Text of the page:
Published on January 16, 2008
It surely will sound very far-fetched to you, and I have had great difficulty taking in this scenario myself. However, like I said in my political FAQs last week, we will share with you anything worth sharing, be it information or even speculation. In a state of flux like this, pundits either read too much or too little into every development.
The theory's tag line can't be simpler: everything in the wake of the December 23 election is a set-up. In other words, Thaksin and his wife are being lured into a trap. They are about to walk toward great danger that even a bigger election victory can't protect them from: the uncompromising stand of Thai judges.
One wonders why the coup-makers have been very accommodating. The People Power Party leader, Samak Sundaravej, has enjoyed substantial freedom in seeking allies after his party won the poll. All of Thaksin's "detractors" or "defectors" have been allowed to make another U-turn without fuss. And while there was no red carpet laid down for Pojaman, she was allowed to sneak in like a long-lost celeb, rather than a political criminal warranting maximum security.
An often-ignored important detail about her homecoming is the fact that she has had her passport confiscated and can no longer leave the country. Her fate now does not depend on how much influence she can assert on the formation of the new Cabinet, but how the judges will rule on the corruption cases she and her husband are facing. Thaksin may have sent her as a negotiator or even infiltrator, but he must have realised she now risks becoming a hostage.
Over the past two years, the courts seemed to be the only place where political popularity counted for nothing. A general election has been annulled, election commissioners have been jailed and the most supported political party in Thai history has been dissolved. Now Thaksin and Pojaman have to ask themselves what will happen if the judges go strictly by the book on the Ratchadapisek land purchase and alleged share violations involving their businesses and the ousted leader's political status.
Current rumours and gossip in newspapers seem to suit this "Oops! We're trapped" theory. According to one, the PPP has even approached the Democrats to form a "national reconciliation" government, with some sources going as far as saying the prime minister's post will be conceded to Abhisit Vejjajiva in exchange for soft treatment in the corruption cases. Another rumour has it that the PPP has agreed on the military's choice for the new defence minister.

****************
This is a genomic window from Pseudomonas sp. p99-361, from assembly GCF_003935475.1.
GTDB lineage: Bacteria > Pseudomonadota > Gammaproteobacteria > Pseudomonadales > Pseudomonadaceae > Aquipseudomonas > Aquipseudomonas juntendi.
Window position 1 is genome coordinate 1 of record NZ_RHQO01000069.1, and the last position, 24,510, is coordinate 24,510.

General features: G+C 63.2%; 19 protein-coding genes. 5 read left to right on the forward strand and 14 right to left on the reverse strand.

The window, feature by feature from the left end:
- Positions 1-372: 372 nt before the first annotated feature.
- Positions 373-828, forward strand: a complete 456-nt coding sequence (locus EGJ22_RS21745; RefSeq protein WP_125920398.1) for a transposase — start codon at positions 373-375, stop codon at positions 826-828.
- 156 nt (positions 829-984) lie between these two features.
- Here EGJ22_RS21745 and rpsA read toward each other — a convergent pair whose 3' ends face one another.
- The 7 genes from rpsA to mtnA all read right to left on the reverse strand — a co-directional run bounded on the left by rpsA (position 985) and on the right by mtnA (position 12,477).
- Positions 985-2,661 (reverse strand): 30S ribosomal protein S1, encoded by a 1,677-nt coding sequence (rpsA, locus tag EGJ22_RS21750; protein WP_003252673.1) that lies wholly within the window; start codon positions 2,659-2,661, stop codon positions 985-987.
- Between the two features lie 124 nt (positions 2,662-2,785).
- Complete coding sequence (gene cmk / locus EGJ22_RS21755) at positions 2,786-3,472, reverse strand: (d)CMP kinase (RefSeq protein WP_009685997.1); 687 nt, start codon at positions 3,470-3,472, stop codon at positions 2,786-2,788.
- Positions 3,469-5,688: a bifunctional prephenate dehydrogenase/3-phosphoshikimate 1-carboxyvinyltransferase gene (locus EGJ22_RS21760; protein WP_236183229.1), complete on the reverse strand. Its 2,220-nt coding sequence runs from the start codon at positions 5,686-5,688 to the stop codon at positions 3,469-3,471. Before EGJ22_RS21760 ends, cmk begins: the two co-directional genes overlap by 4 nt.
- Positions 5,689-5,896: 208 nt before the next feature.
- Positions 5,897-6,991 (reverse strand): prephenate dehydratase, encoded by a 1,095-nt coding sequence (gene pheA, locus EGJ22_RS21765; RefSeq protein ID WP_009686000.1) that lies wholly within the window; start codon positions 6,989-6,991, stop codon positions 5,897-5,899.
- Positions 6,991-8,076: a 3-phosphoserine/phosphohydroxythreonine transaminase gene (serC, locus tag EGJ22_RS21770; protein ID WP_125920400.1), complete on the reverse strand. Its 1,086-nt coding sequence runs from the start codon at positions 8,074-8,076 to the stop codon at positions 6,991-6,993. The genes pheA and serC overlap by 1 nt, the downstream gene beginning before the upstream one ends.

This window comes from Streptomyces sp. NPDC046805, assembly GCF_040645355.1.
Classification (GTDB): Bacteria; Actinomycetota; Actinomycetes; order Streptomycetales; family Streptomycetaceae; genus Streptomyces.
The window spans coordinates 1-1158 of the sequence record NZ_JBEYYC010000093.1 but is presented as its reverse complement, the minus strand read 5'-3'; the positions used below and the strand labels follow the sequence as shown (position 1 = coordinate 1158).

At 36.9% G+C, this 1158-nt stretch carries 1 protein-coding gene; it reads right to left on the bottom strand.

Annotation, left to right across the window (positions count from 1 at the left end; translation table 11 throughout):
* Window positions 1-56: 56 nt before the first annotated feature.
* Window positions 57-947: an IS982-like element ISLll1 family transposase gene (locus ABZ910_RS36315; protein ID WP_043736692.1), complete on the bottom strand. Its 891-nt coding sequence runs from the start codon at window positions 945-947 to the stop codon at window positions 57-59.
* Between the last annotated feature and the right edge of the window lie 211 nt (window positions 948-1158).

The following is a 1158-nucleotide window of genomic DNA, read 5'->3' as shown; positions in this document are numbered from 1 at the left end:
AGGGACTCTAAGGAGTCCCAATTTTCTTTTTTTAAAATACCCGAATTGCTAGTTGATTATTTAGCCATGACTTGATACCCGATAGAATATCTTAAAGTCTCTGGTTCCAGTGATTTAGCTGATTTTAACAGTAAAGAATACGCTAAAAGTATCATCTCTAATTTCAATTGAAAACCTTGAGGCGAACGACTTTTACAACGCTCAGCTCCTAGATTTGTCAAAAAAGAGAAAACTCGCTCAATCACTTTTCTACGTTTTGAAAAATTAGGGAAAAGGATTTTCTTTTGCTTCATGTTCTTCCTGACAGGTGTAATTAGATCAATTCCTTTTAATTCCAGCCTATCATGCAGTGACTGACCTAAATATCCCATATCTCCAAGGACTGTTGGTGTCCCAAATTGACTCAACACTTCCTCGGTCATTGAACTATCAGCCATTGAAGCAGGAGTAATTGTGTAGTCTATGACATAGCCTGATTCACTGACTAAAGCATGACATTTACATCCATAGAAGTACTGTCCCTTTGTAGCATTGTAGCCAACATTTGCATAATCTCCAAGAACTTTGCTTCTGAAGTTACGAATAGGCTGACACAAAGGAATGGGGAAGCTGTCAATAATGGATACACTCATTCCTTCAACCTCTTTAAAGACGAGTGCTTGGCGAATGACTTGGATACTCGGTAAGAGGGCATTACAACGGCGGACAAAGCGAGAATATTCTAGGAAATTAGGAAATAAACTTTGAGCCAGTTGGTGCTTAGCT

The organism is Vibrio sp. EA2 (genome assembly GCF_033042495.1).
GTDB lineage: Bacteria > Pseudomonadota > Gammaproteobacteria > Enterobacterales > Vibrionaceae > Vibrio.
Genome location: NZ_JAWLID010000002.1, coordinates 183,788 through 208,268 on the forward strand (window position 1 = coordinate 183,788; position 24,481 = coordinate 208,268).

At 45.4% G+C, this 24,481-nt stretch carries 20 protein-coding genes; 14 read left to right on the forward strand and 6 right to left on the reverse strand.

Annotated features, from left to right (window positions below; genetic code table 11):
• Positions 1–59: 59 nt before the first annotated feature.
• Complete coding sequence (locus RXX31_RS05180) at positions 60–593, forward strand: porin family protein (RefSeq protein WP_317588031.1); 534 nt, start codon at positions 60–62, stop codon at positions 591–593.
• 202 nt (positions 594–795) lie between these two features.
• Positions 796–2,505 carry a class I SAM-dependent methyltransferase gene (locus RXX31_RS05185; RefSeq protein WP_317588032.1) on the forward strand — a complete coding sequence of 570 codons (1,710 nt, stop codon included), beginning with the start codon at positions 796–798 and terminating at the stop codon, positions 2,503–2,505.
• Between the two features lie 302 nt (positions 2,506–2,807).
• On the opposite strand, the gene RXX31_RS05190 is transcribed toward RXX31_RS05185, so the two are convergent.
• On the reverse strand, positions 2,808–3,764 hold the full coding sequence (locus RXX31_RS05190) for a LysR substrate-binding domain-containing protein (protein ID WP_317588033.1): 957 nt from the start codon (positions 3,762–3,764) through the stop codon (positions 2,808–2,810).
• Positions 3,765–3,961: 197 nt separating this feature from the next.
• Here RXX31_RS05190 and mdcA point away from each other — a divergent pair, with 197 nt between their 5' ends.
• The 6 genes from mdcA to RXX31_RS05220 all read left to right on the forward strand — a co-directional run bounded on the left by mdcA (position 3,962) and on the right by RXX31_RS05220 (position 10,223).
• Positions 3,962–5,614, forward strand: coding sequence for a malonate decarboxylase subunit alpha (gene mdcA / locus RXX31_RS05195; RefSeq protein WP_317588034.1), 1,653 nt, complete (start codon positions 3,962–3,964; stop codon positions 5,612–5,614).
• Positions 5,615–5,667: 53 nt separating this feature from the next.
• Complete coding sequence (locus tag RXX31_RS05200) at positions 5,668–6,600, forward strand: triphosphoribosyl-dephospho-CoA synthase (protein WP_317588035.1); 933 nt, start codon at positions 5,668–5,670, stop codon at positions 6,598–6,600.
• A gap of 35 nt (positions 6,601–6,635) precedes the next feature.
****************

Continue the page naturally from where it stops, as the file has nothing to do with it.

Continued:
The most outrageous gossip, of course, has to do with how easy it has been for the PPP to find coalition allies. While we can't deny that it's in Thai politicians' nature to switch sides or forget any pledge if the inducements are obscene enough, we can't rule out the possibility of them double-crossing the rich couple and winning big bucks in the process either.
There you go. Ignore this if it sounds too implausible. After all, the thought of Snoh sacrificing himself as bait is nothing short of ridiculous. What I like about this theory, though, is the way it takes everything back to where it started and sets the stage for a grand finale.
Thaksin, democracy and the rule of law have been badly mixed up, and thus messed up, for so long. Our crisis is our failure to differentiate between the three. Wishful thinking or not, things may soon get clearer and the "three elements" will start taking care of one another. If democracy - in other words, the election - is bringing Thaksin home, the rule of law will have the final say on where he truly belongs.
*In my article "The nation's head and heart spoke at once" in the aftermath of the December election, I mentioned that the Democrats edged the PPP in the party-list vote. Final official counts, however, showed the PPP won in the party-list category by about 200,000 ballots. While this doesn't affect my main assertion that while one half of Thailand was saying "No" to the coup, the other half was saying "No" to the ills of the Thaksin's era, I sincerely apologise for the wrong information.